Last month, our team won the DARPA Chikungunya Challenge. We were asked to predict the number of cases of Chikungunya observed in the Pan American Health Organization (PAHO) countries from the beginning of September 2014 till the end of February 2015. Our predictions were then scored against the actual numbers reported on the PAHO website. Points were also awarded for methodology, presentation, and peak incidence predictions.
None of this could have been achieved without mathematical modeling. Our model was very simple, similar to what we teach in our Mathematical Modeling class. We believe we now understand why the spread of the Chikungunya epidemic in most of the PAHO countries could be described by such a simple approach, but we were nevertheless surprised at first.
It turns out that the best performing models in the competition were the simplest, as confirmed by an analysis of submitted entries conducted by Los Alamos National Laboratories (see the DARPA press release). I believe this is often the case for data-driven models. The simplest models have less parameters to adjust, and as a consequence are typically more robust. There is a lesson to be learned from this experience: one should not dismiss simple models just because they are simple. On the contrary, a good mathematical model should be just as complicated as required, nothing more, nothing less.
Finding the right model is an art, like developing an elegant proof, or doing beautiful mathematics. This art needs to be transmitted to the next generation of applied mathematicians. I designed our mathematical modeling class so that it could contribute to this goal, but all mathematics courses should be taught with this approach in mind.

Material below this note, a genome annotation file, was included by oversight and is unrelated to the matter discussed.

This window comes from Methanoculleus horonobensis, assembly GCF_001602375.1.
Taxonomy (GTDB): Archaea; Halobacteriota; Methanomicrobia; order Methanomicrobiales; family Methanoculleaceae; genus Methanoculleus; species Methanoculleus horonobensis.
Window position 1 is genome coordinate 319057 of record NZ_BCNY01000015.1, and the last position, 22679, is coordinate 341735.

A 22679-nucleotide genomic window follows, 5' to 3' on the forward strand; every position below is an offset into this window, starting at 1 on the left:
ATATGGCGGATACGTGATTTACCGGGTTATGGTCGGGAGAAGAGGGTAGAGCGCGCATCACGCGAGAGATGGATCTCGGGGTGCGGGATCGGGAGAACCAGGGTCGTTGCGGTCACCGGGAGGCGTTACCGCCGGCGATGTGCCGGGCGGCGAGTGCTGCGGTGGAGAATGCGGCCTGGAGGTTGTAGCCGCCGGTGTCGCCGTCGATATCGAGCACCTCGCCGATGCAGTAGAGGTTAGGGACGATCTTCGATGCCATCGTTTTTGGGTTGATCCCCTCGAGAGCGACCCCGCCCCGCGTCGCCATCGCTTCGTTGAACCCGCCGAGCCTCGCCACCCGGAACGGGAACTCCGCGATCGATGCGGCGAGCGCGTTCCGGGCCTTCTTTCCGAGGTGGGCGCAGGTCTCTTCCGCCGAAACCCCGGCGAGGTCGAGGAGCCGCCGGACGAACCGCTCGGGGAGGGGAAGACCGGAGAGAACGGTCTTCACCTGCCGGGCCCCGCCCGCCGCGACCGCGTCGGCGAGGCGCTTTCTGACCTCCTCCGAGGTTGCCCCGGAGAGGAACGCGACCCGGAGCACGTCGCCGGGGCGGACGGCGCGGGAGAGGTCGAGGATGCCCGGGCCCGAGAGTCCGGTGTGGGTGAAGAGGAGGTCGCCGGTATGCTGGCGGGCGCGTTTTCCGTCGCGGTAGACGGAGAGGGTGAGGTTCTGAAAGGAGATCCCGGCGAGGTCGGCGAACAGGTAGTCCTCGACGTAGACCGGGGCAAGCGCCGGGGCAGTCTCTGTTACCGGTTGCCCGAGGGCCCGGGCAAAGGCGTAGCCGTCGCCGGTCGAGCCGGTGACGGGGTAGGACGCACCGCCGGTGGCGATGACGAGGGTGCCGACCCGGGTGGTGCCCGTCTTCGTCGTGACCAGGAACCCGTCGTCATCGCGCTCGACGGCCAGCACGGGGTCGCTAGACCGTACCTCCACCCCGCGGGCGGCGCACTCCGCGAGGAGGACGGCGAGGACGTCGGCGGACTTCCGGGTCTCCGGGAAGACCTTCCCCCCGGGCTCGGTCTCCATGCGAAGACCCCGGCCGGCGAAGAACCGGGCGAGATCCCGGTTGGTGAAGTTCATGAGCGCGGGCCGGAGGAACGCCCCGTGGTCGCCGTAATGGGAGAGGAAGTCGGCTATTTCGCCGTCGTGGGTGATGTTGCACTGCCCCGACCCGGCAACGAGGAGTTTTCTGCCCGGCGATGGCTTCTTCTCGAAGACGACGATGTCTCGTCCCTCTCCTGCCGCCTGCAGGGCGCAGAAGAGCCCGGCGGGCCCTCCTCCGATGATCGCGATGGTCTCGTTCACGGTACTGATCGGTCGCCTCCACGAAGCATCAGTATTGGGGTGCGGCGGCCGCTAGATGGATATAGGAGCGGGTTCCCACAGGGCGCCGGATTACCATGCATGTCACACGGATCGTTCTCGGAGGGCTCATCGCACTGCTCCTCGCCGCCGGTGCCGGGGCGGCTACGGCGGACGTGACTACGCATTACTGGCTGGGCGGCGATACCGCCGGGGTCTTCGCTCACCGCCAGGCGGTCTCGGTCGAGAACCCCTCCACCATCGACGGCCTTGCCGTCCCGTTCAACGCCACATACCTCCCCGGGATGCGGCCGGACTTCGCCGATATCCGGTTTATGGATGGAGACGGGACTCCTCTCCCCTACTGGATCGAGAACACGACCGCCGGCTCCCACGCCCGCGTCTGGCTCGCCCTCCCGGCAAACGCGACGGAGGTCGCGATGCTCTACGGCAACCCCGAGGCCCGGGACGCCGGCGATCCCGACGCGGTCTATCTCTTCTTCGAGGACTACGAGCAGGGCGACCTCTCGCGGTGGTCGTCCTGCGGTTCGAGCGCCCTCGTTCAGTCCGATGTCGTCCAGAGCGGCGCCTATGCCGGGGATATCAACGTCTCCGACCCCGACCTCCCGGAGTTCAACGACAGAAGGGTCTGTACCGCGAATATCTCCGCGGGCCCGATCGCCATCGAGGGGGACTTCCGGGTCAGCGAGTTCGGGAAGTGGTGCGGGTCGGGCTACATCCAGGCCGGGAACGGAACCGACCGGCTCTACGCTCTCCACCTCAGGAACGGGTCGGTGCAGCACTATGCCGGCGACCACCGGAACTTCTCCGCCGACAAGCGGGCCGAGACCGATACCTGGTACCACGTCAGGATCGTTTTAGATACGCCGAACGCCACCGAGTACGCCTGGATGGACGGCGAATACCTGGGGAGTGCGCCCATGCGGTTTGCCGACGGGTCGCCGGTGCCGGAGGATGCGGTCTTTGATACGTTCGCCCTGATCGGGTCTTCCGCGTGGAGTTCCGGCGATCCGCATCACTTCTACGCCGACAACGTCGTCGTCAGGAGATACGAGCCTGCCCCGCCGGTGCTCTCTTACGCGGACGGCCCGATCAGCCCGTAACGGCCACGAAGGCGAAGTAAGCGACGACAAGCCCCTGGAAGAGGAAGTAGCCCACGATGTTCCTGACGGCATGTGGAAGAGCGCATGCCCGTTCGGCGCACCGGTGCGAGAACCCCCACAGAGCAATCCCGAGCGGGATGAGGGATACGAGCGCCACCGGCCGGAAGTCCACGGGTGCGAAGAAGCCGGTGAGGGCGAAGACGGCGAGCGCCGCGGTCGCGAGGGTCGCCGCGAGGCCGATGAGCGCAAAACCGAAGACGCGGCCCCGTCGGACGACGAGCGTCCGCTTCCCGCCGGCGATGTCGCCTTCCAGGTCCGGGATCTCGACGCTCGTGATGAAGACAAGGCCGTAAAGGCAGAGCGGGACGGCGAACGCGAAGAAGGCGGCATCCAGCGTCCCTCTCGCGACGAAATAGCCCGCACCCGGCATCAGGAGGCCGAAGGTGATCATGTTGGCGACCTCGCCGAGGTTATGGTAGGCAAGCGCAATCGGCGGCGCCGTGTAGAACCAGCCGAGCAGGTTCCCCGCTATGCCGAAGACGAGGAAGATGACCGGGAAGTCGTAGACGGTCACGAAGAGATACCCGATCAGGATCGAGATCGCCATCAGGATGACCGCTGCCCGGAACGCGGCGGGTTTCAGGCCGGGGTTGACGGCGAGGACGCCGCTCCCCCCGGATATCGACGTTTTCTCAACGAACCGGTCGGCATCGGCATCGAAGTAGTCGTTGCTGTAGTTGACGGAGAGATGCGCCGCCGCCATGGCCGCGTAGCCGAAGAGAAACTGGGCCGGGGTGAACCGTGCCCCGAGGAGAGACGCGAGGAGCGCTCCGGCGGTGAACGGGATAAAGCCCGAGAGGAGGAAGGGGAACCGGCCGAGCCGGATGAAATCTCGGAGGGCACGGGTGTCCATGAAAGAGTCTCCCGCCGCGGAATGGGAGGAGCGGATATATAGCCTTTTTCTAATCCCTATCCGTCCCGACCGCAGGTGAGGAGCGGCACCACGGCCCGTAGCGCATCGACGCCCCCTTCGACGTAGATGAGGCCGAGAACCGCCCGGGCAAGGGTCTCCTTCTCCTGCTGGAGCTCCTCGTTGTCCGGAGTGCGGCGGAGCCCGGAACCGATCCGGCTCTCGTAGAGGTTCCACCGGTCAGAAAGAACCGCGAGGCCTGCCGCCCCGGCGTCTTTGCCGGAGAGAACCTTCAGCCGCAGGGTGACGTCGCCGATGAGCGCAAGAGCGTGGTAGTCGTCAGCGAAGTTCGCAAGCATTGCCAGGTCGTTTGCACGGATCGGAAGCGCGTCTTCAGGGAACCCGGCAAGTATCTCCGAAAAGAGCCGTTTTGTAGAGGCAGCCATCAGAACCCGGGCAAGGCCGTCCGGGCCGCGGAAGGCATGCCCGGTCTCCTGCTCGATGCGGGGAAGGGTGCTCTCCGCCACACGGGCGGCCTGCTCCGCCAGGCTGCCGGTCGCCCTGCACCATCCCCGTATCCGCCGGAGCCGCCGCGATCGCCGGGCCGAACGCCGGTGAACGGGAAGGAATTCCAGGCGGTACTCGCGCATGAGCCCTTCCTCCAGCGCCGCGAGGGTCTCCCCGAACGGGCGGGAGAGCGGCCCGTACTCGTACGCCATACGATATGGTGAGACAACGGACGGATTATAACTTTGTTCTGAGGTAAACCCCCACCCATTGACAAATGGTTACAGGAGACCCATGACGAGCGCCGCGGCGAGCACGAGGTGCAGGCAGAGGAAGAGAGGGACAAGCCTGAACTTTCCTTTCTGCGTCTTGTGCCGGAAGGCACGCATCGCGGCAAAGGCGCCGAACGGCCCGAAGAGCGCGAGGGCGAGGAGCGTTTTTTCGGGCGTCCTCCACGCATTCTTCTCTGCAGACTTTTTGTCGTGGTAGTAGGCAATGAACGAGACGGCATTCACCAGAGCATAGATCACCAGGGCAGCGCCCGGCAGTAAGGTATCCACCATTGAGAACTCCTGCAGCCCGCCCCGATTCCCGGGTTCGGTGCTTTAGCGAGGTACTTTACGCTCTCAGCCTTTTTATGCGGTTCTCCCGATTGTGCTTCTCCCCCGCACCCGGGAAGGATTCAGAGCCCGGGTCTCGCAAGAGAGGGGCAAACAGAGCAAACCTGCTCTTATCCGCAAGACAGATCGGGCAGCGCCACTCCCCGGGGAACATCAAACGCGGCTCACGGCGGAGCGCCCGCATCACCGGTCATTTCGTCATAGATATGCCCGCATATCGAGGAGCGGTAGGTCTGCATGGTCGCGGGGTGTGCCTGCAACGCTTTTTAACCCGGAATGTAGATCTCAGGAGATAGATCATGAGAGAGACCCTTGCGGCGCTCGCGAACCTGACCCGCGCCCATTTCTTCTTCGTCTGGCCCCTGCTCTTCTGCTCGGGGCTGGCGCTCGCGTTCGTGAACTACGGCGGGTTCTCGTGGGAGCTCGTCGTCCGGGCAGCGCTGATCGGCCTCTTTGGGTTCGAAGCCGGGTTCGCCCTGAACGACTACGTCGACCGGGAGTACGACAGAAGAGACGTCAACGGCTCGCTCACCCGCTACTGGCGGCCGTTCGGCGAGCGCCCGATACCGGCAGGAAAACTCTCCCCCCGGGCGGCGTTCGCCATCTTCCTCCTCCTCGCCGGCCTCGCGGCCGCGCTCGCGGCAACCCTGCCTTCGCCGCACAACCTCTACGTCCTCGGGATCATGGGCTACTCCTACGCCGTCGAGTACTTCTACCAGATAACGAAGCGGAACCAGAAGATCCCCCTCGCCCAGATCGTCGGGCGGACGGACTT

A multitude of recent reports emphasize the importance of interdisciplinary work to solve the next challenges faced by society. Our team, consisting of Heidi Brown, Assistant Professor of Public Health, and myself, was a good example of cross-college collaboration within a research institution. Mathematical modeling, and more generally mathematics as a discipline, has a lot to contribute to the research enterprise of many units on a research campus. Efforts should be made to support such activities at all levels. They also create wonderful opportunities for students to join exciting projects and develop unique research skills.
- August 15, 2014: DARPA Forecasting Chikungunya Challenge (InnoCentive)
- August 18, 2014: DARPA Challenge Seeks Teams to Predict CHIKV Virus Spread; Matthew Hepburn Comments (ExecutiveGov)
- May 26, 2015: CHIKV Challenge Announces Winners, Progress toward Forecasting the Spread of Infectious Diseases (DARPA)
- May 27, 2015: DARPA Picks 11 Disease Forecasting Challenge Winners; Matt Hepburn Comments (ExecutiveGov)
- June 1, 2015: DARPA Announces CHIKV Challenge Winners (Global Biodefense)
- July 1, 2015: 2 From UA Solve Public Health Issue, Win Competition (University of Arizona)
- September 1, 2016: A Tale of Two Viruses: How One Challenge May Help Forecast Two Diseases (Challenge.gov)
For More Information About our Work
Please see our Chikungunya Modeling Challenge website